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J Neurophysiol. 1996 Jul;76(1):321-31.

Brain-behavior relationships: evidence from practice effects in spatial stimulus-response compatibility.

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Department of Neurology, Psychology, Pharmacology, and Radiological Sciences, Reed Neurological Research Center, UCLA School of Medicine 90095, USA.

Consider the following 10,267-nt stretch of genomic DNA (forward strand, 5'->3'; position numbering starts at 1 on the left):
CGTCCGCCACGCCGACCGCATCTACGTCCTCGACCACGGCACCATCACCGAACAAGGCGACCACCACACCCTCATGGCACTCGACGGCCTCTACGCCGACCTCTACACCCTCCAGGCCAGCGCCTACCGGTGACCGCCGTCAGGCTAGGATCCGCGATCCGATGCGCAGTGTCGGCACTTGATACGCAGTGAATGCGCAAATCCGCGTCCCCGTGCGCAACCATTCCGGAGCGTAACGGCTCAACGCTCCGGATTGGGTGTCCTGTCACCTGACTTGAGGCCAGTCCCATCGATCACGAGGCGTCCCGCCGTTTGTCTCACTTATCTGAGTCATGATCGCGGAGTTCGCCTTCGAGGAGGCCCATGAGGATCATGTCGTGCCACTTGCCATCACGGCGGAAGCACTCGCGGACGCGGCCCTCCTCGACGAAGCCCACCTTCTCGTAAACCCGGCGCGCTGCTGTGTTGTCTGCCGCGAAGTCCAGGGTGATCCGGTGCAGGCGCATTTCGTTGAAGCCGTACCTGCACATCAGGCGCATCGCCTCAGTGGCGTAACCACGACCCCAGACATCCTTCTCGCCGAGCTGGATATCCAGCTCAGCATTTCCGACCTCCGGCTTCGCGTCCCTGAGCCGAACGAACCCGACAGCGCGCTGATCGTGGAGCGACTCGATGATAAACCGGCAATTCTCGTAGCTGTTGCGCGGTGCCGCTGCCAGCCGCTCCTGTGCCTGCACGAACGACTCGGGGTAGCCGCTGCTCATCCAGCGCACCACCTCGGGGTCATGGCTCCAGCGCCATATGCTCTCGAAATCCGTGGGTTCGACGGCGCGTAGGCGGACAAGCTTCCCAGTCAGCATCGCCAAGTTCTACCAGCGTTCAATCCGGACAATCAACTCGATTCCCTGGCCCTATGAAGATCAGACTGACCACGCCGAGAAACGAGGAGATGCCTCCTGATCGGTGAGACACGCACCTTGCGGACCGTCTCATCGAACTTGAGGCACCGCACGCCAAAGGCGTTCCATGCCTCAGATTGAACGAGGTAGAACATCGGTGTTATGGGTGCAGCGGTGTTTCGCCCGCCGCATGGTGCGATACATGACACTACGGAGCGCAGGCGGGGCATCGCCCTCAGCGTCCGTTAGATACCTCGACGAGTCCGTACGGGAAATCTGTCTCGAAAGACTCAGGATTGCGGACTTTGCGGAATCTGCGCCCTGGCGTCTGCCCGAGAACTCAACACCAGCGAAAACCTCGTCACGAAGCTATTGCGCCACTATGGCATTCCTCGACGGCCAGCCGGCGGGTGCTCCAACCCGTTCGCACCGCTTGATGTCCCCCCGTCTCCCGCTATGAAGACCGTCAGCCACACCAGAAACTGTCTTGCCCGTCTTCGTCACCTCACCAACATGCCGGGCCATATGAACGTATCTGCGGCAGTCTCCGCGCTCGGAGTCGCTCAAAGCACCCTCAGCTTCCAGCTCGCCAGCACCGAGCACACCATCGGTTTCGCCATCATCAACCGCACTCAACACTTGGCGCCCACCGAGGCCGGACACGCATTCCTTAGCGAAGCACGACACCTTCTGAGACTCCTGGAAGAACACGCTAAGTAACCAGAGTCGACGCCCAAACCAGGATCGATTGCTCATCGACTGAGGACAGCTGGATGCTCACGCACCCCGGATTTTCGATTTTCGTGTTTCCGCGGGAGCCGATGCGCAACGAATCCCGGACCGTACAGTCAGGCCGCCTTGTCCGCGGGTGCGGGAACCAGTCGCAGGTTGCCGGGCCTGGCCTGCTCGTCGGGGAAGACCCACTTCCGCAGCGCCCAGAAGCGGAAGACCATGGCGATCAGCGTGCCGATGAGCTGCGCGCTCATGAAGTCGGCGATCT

1. We measured relative cerebral blood flow (rCBF) changes with positron emission tomography and H(2) 15O in six normal subjects repeatedly performing a spatial stimulus-response compatibility task. Subjects had two motor response conditions. They were instructed to respond with the left hand to a left visual field light stimulus and with the right hand to a right visual field light stimulus (compatible condition), and with the right hand to a left visual field light stimulus and with the left hand to a right visual field light stimulus (incompatible condition). Six rCBF measurements per condition were performed in each subject. 2. Reaction times were faster (P < 0.0005) in the compatible (287 ms) than the incompatible (339 ms) condition (spatial stimulus-response compatibility effect). A bilateral increase (P < 0.05) in rCBF in the superior parietal lobule of the two hemispheres was observed during the incompatible condition when compared with the compatible one. No rCBF decreases were observed. Reaction times correlated (P < 0.0001) with the rCBF in the two activated superior parietal lobule areas. 3. Reaction times decreased with practice according to a linear trend (P < 0.05). Practice-related linear rCBF increases (P < 0.05) were observed in the dorsolateral prefrontal, premotor, and primary motor cortex of the left hemisphere. No significant rCBF decreases were observed. 4. Practice did not affect the spatial stimulus-response compatibility effect. A parallel shortening of reaction times was observed in both compatible and incompatible conditions, in both left and right hand responses, and in both left and right visual fields. Accordingly, when rCBF was analyzed, the spatial stimulus-response compatibility by practice interaction did not show any significant activated area. 5. These findings suggest that the two activated areas in the left and right superior parietal lobules subserve the mapping of the visual stimulus spatial attributes onto the motor response spatial attributes and that the rCBF increases in the incompatible response condition represent the more complex computational remapping required when stimuli and response do not match spatially. 6. The dorsolateral prefrontal, premotor, and motor rCBF linear increases in the left hemisphere seem to reflect the effect of practice on cortical processes common to both compatible and incompatible response conditions. These cortical processes presumably strengthen the links between stimuli and responses under different stimulus-response compatibility conditions. The lateralization of the rCBF increases suggests a left hemisphere superiority in these processes.

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